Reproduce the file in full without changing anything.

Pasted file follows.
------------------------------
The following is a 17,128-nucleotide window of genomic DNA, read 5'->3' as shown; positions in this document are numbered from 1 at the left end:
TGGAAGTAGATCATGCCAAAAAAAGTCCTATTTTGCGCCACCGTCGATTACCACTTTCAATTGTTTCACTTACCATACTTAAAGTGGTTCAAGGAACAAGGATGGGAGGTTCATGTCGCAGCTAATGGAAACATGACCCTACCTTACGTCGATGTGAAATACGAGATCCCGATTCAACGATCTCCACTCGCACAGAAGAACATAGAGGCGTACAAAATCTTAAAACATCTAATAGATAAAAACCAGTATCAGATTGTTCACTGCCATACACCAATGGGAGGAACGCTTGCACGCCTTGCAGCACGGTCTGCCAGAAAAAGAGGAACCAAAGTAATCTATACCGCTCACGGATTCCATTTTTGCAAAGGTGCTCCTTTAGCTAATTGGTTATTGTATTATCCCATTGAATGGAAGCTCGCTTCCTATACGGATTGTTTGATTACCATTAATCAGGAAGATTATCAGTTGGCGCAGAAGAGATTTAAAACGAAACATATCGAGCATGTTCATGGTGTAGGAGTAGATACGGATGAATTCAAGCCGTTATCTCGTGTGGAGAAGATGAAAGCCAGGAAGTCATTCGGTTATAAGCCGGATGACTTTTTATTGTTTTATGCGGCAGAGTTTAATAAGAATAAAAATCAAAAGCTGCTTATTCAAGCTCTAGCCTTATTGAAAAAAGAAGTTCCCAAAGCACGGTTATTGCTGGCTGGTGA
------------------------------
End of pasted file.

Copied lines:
The following is a 17,128-nucleotide window of genomic DNA, read 5'->3' as shown; positions in this document are numbered from 1 at the left end:
TGGAAGTAGATCATGCCAAAAAAAGTCCTATTTTGCGCCACCGTCGATTACCACTTTCAATTGTTTCACTTACCATACTTAAAGTGGTTCAAGGAACAAGGATGGGAGGTTCATGTCGCAGCTAATGGAAACATGACCCTACCTTACGTCGATGTGAAATACGAGATCCCGATTCAACGATCTCCACTCGCACAGAAGAACATAGAGGCGTACAAAATCTTAAAACATCTAATAGATAAAAACCAGTATCAGATTGTTCACTGCCATACACCAATGGGAGGAACGCTTGCACGCCTTGCAGCACGGTCTGCCAGAAAAAGAGGAACCAAAGTAATCTATACCGCTCACGGATTCCATTTTTGCAAAGGTGCTCCTTTAGCTAATTGGTTATTGTATTATCCCATTGAATGGAAGCTCGCTTCCTATACGGATTGTTTGATTACCATTAATCAGGAAGATTATCAGTTGGCGCAGAAGAGATTTAAAACGAAACATATCGAGCATGTTCATGGTGTAGGAGTAGATACGGATGAATTCAAGCCGTTATCTCGTGTGGAGAAGATGAAAGCCAGGAAGTCATTCGGTTATAAGCCGGATGACTTTTTATTGTTTTATGCGGCAGAGTTTAATAAGAATAAAAATCAAAAGCTGCTTATTCAAGCTCTAGCCTTATTGAAAAAAGAAGTTCCCAAAGCACGGTTATTGCTGGCTGGTGA